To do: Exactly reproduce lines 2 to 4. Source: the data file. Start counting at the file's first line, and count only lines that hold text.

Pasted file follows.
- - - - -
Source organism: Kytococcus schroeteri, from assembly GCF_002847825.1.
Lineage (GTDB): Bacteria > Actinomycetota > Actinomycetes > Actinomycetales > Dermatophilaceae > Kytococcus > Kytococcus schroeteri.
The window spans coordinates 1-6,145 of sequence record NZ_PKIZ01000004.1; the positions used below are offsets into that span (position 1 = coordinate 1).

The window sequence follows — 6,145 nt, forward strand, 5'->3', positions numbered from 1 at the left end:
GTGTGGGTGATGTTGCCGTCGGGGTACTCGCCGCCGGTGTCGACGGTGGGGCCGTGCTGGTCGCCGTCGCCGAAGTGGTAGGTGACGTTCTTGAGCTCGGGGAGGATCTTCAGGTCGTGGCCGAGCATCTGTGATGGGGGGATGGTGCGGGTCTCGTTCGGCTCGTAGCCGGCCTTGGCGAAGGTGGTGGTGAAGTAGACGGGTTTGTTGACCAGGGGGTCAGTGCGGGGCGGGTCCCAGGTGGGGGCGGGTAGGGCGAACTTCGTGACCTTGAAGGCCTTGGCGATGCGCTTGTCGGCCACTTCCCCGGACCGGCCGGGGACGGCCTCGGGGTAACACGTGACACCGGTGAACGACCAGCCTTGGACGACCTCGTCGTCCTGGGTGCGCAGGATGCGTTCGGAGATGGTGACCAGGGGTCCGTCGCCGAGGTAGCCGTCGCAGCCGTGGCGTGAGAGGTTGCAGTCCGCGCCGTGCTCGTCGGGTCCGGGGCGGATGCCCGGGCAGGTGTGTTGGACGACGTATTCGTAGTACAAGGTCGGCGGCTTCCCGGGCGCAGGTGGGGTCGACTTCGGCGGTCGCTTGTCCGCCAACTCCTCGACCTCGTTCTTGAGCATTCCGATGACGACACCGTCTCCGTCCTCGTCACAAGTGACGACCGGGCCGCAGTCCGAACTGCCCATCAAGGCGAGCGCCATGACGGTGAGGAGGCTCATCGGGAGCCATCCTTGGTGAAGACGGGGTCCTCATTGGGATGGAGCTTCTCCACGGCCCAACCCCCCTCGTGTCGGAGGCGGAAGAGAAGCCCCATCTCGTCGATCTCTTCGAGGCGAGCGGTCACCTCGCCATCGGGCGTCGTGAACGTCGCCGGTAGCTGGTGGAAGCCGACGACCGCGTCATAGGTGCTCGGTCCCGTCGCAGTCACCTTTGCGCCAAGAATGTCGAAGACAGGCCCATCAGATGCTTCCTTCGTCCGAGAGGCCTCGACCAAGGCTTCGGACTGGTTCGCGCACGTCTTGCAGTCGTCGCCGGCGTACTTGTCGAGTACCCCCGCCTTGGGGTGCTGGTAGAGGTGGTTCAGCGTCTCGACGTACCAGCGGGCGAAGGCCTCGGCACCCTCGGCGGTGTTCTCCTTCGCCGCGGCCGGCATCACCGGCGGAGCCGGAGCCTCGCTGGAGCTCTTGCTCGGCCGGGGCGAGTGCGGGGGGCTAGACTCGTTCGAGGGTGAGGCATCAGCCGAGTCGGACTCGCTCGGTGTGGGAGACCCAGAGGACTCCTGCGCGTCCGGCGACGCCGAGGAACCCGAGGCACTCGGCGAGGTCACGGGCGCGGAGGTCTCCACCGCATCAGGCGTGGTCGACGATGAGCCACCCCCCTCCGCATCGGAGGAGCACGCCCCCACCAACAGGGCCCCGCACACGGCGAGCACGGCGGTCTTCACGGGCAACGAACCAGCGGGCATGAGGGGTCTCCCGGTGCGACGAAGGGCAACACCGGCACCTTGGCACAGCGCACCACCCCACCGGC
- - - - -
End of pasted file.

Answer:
Lineage (GTDB): Bacteria > Actinomycetota > Actinomycetes > Actinomycetales > Dermatophilaceae > Kytococcus > Kytococcus schroeteri.
The window spans coordinates 1-6,145 of sequence record NZ_PKIZ01000004.1; the positions used below are offsets into that span (position 1 = coordinate 1).

The window sequence follows — 6,145 nt, forward strand, 5'->3', positions numbered from 1 at the left end: